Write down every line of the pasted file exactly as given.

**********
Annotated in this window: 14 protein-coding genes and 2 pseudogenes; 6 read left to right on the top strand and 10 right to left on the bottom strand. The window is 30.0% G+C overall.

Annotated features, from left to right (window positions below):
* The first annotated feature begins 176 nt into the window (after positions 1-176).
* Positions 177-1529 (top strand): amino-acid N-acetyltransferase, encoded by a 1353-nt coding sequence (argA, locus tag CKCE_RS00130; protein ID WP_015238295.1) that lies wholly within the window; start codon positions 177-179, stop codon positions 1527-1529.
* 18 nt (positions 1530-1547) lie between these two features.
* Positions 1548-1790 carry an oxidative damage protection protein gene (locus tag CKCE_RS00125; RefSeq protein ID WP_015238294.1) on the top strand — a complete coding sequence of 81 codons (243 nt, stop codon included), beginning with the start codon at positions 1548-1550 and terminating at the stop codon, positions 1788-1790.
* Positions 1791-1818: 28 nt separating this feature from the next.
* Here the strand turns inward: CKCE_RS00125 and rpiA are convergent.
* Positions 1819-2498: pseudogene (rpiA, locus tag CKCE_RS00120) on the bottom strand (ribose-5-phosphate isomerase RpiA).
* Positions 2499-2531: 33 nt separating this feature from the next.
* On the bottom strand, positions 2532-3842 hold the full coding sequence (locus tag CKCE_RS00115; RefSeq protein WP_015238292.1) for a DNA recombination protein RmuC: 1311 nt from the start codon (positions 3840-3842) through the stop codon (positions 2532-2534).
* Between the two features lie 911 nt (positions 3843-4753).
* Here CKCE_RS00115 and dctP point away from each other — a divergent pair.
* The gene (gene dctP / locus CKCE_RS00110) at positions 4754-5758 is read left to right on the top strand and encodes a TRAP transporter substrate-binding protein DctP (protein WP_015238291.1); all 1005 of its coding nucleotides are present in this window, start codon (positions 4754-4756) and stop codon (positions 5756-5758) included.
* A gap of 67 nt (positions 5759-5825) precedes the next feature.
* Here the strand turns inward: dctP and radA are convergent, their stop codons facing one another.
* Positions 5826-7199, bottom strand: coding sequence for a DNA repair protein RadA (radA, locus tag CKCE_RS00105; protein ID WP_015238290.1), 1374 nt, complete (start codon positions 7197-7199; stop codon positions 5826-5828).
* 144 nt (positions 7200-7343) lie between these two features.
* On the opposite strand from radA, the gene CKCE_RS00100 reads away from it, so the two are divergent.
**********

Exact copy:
Annotated in this window: 14 protein-coding genes and 2 pseudogenes; 6 read left to right on the top strand and 10 right to left on the bottom strand. The window is 30.0% G+C overall.

Annotated features, from left to right (window positions below):
* The first annotated feature begins 176 nt into the window (after positions 1-176).
* Positions 177-1529 (top strand): amino-acid N-acetyltransferase, encoded by a 1353-nt coding sequence (argA, locus tag CKCE_RS00130; protein ID WP_015238295.1) that lies wholly within the window; start codon positions 177-179, stop codon positions 1527-1529.
* 18 nt (positions 1530-1547) lie between these two features.
* Positions 1548-1790 carry an oxidative damage protection protein gene (locus tag CKCE_RS00125; RefSeq protein ID WP_015238294.1) on the top strand — a complete coding sequence of 81 codons (243 nt, stop codon included), beginning with the start codon at positions 1548-1550 and terminating at the stop codon, positions 1788-1790.
* Positions 1791-1818: 28 nt separating this feature from the next.
* Here the strand turns inward: CKCE_RS00125 and rpiA are convergent.
* Positions 1819-2498: pseudogene (rpiA, locus tag CKCE_RS00120) on the bottom strand (ribose-5-phosphate isomerase RpiA).
* Positions 2499-2531: 33 nt separating this feature from the next.
* On the bottom strand, positions 2532-3842 hold the full coding sequence (locus tag CKCE_RS00115; RefSeq protein WP_015238292.1) for a DNA recombination protein RmuC: 1311 nt from the start codon (positions 3840-3842) through the stop codon (positions 2532-2534).
* Between the two features lie 911 nt (positions 3843-4753).
* Here CKCE_RS00115 and dctP point away from each other — a divergent pair.
* The gene (gene dctP / locus CKCE_RS00110) at positions 4754-5758 is read left to right on the top strand and encodes a TRAP transporter substrate-binding protein DctP (protein WP_015238291.1); all 1005 of its coding nucleotides are present in this window, start codon (positions 4754-4756) and stop codon (positions 5756-5758) included.
* A gap of 67 nt (positions 5759-5825) precedes the next feature.
* Here the strand turns inward: dctP and radA are convergent, their stop codons facing one another.
* Positions 5826-7199, bottom strand: coding sequence for a DNA repair protein RadA (radA, locus tag CKCE_RS00105; protein ID WP_015238290.1), 1374 nt, complete (start codon positions 7197-7199; stop codon positions 5826-5828).
* 144 nt (positions 7200-7343) lie between these two features.
* On the opposite strand from radA, the gene CKCE_RS00100 reads away from it, so the two are divergent.